Traditional C++ programmers are used to think that everything should be modelled as a collection of classes and objects, organized in a hierarchy.
Inheriting is a great thing, but sometime you don't want to pay the overhead of a virtual method. I mean, anytime you overide a method the compiler will add a new entry in the virtual table and at run-time a pointer must be deferenced. When performance is crucial or when you call a method several times in your code you may want to save this cost.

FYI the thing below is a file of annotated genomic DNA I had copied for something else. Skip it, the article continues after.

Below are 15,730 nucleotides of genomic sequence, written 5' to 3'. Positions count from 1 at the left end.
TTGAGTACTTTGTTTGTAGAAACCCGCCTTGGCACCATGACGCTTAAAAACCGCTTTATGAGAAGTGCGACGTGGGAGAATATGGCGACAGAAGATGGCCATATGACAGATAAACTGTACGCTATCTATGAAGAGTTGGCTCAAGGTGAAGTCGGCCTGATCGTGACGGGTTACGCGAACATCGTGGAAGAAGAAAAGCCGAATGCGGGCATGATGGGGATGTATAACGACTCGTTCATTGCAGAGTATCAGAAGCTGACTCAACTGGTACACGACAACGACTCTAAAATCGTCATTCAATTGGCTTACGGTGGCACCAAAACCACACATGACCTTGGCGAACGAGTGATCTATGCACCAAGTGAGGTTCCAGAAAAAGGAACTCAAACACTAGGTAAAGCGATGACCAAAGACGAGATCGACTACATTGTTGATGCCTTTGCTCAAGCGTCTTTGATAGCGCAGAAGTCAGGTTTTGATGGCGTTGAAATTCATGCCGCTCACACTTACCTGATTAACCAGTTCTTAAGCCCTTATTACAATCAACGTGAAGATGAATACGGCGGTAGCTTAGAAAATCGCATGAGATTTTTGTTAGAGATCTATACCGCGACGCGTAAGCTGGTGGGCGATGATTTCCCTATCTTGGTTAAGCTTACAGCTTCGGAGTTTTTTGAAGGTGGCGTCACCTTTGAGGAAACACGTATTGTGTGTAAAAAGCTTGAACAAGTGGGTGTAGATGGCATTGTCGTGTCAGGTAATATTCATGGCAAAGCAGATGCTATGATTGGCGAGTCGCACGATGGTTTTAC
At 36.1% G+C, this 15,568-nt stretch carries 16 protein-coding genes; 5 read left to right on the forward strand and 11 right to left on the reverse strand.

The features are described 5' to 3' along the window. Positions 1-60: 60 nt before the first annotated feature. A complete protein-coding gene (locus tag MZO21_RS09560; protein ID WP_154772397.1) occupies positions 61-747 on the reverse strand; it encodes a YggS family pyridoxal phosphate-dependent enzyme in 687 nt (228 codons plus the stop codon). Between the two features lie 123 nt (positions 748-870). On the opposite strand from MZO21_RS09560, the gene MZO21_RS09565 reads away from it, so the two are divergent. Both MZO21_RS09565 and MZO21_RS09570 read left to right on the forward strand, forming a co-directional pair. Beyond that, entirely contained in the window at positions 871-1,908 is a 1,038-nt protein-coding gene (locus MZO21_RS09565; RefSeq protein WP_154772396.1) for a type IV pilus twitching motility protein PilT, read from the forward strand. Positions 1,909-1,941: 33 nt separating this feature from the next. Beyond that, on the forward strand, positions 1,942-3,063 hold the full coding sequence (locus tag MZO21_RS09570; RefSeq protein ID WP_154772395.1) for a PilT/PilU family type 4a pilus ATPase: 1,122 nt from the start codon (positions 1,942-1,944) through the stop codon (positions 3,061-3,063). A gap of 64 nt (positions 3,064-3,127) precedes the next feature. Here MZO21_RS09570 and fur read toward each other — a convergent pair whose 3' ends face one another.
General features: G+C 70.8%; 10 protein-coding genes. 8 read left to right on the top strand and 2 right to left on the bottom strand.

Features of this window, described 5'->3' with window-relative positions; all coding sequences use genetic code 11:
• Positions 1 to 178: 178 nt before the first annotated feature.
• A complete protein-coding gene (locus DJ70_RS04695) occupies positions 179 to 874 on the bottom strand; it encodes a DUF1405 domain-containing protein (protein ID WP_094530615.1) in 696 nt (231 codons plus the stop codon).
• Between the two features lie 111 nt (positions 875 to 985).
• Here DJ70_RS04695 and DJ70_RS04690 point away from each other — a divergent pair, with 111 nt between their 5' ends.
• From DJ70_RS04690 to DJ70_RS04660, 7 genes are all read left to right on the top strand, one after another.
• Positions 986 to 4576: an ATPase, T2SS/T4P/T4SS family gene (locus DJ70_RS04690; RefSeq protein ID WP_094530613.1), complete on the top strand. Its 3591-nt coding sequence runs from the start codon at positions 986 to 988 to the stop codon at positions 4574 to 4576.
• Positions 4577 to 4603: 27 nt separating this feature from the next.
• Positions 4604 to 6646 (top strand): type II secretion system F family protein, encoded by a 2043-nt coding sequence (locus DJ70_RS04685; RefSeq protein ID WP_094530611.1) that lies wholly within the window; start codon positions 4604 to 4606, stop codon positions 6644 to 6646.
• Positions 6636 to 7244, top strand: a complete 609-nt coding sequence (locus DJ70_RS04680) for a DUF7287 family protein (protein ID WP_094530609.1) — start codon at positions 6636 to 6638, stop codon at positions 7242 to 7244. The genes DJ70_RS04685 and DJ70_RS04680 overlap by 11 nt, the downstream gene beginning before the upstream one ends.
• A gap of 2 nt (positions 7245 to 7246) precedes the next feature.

In these situations, Modern C++ programmers prefer to adop a kind of compile-time variant of the strategy pattern. At compile time, the appropriate class and method is called during template instatiation. In this sense, Policy-based design is very useful when you want to save the cost of the virtual table.
In this example, I wrote a distance class and a method distance which is potentially used very frequently by any clustering algorithm. The method can be either a EuclideanDistance, or any kind of different distance. And there is no need of any additional virtual table, every choice is made at compile time statically.
Here you find the code.